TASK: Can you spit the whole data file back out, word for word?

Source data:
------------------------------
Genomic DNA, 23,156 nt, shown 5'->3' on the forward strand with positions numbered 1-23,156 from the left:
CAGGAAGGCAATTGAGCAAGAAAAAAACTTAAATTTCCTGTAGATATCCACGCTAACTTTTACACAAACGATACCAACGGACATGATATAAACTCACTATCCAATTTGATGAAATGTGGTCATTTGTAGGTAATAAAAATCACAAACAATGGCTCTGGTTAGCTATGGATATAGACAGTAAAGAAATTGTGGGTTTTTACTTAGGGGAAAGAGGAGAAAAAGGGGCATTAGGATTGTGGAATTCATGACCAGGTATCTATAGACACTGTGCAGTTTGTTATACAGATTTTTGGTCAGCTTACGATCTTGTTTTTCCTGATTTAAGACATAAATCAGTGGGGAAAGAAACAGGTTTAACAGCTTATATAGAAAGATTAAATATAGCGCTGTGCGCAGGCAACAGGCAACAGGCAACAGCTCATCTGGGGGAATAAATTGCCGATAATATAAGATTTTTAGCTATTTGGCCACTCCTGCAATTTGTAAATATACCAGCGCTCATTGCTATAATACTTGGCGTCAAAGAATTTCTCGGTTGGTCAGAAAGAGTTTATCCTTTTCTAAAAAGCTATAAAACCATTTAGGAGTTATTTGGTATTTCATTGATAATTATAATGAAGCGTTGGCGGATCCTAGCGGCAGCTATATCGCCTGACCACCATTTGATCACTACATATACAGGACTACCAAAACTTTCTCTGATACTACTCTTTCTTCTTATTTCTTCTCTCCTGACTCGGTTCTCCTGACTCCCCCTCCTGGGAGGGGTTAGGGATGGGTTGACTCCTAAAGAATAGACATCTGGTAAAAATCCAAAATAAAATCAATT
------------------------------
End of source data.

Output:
Genomic DNA, 23,156 nt, shown 5'->3' on the forward strand with positions numbered 1-23,156 from the left:
CAGGAAGGCAATTGAGCAAGAAAAAAACTTAAATTTCCTGTAGATATCCACGCTAACTTTTACACAAACGATACCAACGGACATGATATAAACTCACTATCCAATTTGATGAAATGTGGTCATTTGTAGGTAATAAAAATCACAAACAATGGCTCTGGTTAGCTATGGATATAGACAGTAAAGAAATTGTGGGTTTTTACTTAGGGGAAAGAGGAGAAAAAGGGGCATTAGGATTGTGGAATTCATGACCAGGTATCTATAGACACTGTGCAGTTTGTTATACAGATTTTTGGTCAGCTTACGATCTTGTTTTTCCTGATTTAAGACATAAATCAGTGGGGAAAGAAACAGGTTTAACAGCTTATATAGAAAGATTAAATATAGCGCTGTGCGCAGGCAACAGGCAACAGGCAACAGCTCATCTGGGGGAATAAATTGCCGATAATATAAGATTTTTAGCTATTTGGCCACTCCTGCAATTTGTAAATATACCAGCGCTCATTGCTATAATACTTGGCGTCAAAGAATTTCTCGGTTGGTCAGAAAGAGTTTATCCTTTTCTAAAAAGCTATAAAACCATTTAGGAGTTATTTGGTATTTCATTGATAATTATAATGAAGCGTTGGCGGATCCTAGCGGCAGCTATATCGCCTGACCACCATTTGATCACTACATATACAGGACTACCAAAACTTTCTCTGATACTACTCTTTCTTCTTATTTCTTCTCTCCTGACTCGGTTCTCCTGACTCCCCCTCCTGGGAGGGGTTAGGGATGGGTTGACTCCTAAAGAATAGACATCTGGTAAAAATCCAAAATAAAATCAATT